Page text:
The players were very upbeat at the reception that their Spanish hosts had organized on the evening after the game. 5-3 down was a lot better than going back to Manchester at 5-2, and they now fancied their chances in the return leg.

The following morning, Thursday 17th January, the United party and press corps arrived at the little Bilbao airport, which was covered in snow. The aircrew were there and there was a problem with the aircraft. The captain announced that unless he could get all the ice and snow off the fuselage, then it would be impossible to take off. The airport had few facilities, and once again, the worry about missing the League game the following Saturday, hovered over the United officials. The captain asked for volunteers to help sweep the ice and snow off the aircraft and some ten minutes later, there was the extraordinary sight of the Manchester United players and the Press men, brooms and scrapers in hand, working on the aircraft's fuselage in order to get rid of the ice and snow! There is a famous picture around that shows Bill Foulkes and David Pegg actually stood on the top of the fuselage posing with their brooms held on their shoulders. The operation took over four hours to complete, and once the captain was satisfied, the party embarked, and finally took off for Manchester.

Manchester was abuzz with excitement. The team was into the fourth round of the F.A. Cup, they were leading the League, and now, they had a chance of progressing into the semi-finals of the European Cup. The "Treble" was now looking to be a possibility and the expectation and excitement started to crank up in the next few weeks. Everybody was talking about the coming second leg of the quarter final tie with Bilbao and asking the question as to whether United could really go on and win this unprecedented "Treble?". Could United really do it? Were they actually good enough to turn a two goal deficit around against a very, very good Spanish team? The odds were heavily stacked against United in reality, and for most pundits, their reasoning was that the best United could hope for, was a 2-0 win that would take the tie into an extra game which would have to be played in Paris in France.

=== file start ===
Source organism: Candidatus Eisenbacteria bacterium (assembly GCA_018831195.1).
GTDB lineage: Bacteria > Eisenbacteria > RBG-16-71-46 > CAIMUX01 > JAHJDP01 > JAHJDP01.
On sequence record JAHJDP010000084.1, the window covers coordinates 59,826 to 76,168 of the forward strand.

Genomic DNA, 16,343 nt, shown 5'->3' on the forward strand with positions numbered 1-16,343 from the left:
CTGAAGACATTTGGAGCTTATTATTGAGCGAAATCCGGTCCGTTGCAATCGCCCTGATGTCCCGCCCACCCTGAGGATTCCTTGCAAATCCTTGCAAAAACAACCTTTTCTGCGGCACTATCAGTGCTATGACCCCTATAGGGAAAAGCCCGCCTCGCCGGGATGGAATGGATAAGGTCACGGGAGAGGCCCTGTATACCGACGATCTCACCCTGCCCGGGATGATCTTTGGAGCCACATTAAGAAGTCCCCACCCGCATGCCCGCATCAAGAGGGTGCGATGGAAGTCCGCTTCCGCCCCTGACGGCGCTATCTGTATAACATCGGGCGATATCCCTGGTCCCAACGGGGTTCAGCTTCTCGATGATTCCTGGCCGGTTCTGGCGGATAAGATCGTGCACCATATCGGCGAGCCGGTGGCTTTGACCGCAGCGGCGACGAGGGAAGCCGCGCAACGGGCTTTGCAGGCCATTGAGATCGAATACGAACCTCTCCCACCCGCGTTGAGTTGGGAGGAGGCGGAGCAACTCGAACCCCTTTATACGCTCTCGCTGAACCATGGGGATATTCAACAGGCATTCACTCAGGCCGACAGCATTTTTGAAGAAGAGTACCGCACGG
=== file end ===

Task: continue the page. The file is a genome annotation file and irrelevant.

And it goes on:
Little was I to know at that time, that as well as hearing about one of the greatest goals ever scored in United's history, in three weeks time, I was about to witness what I still consider to be the greatest game of football that I have ever seen in my life!
tomclare is offline   Reply With Quote


Thread Tools
Display Modes

Posting Rules
You may not post new threads
You may not post replies
You may not post attachments
You may not edit your posts

BB code is On
Smilies are On
[IMG] code is On
HTML code is Off

Forum Jump

Similar Threads
Thread Thread Starter Forum Replies Last Post
The European Trail - 1956/57 - The End of the Dream tomclare The European Trail 0 29th November 2005 21:12
The European Trail - Bilbao 2nd Leg - February 6th 1957 tomclare The European Trail 0 10th November 2005 04:34

All times are GMT +1. The time now is 23:30.

Powered by vBulletin® Version 3.8.2
Copyright ©2000 - 2021, Jelsoft Enterprises Ltd.

The views and opinions expressed on this website are those of individual members and guests of the MUST forum and not the official policies of MUST unless explicitly stated. MUST is not responsible for the content of links to external websites.

We are the official MUFC Trust, but please don't confuse us with the Glazer-owned United. Click here to understand what this means.